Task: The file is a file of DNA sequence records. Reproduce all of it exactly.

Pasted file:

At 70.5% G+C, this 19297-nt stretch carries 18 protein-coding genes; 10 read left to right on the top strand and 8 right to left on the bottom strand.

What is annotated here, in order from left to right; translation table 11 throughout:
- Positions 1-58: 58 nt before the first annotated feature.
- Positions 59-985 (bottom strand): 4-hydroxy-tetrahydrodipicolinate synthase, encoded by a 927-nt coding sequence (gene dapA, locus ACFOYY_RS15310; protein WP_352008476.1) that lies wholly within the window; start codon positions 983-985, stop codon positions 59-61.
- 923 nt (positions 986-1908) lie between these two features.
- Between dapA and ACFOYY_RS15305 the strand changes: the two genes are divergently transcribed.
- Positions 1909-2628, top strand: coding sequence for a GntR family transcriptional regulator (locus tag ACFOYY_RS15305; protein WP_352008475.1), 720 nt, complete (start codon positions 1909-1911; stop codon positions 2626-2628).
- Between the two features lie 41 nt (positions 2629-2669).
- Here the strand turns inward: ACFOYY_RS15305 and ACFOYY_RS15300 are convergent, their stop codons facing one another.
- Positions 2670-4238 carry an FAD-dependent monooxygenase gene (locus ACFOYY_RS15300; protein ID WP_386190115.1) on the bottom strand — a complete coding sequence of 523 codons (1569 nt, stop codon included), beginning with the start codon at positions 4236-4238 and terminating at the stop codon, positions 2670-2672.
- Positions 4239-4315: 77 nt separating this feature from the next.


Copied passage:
At 70.5% G+C, this 19297-nt stretch carries 18 protein-coding genes; 10 read left to right on the top strand and 8 right to left on the bottom strand.

What is annotated here, in order from left to right; translation table 11 throughout:
- Positions 1-58: 58 nt before the first annotated feature.
- Positions 59-985 (bottom strand): 4-hydroxy-tetrahydrodipicolinate synthase, encoded by a 927-nt coding sequence (gene dapA, locus ACFOYY_RS15310; protein WP_352008476.1) that lies wholly within the window; start codon positions 983-985, stop codon positions 59-61.
- 923 nt (positions 986-1908) lie between these two features.
- Between dapA and ACFOYY_RS15305 the strand changes: the two genes are divergently transcribed.
- Positions 1909-2628, top strand: coding sequence for a GntR family transcriptional regulator (locus tag ACFOYY_RS15305; protein WP_352008475.1), 720 nt, complete (start codon positions 1909-1911; stop codon positions 2626-2628).
- Between the two features lie 41 nt (positions 2629-2669).
- Here the strand turns inward: ACFOYY_RS15305 and ACFOYY_RS15300 are convergent, their stop codons facing one another.
- Positions 2670-4238 carry an FAD-dependent monooxygenase gene (locus ACFOYY_RS15300; protein ID WP_386190115.1) on the bottom strand — a complete coding sequence of 523 codons (1569 nt, stop codon included), beginning with the start codon at positions 4236-4238 and terminating at the stop codon, positions 2670-2672.
- Positions 4239-4315: 77 nt separating this feature from the next.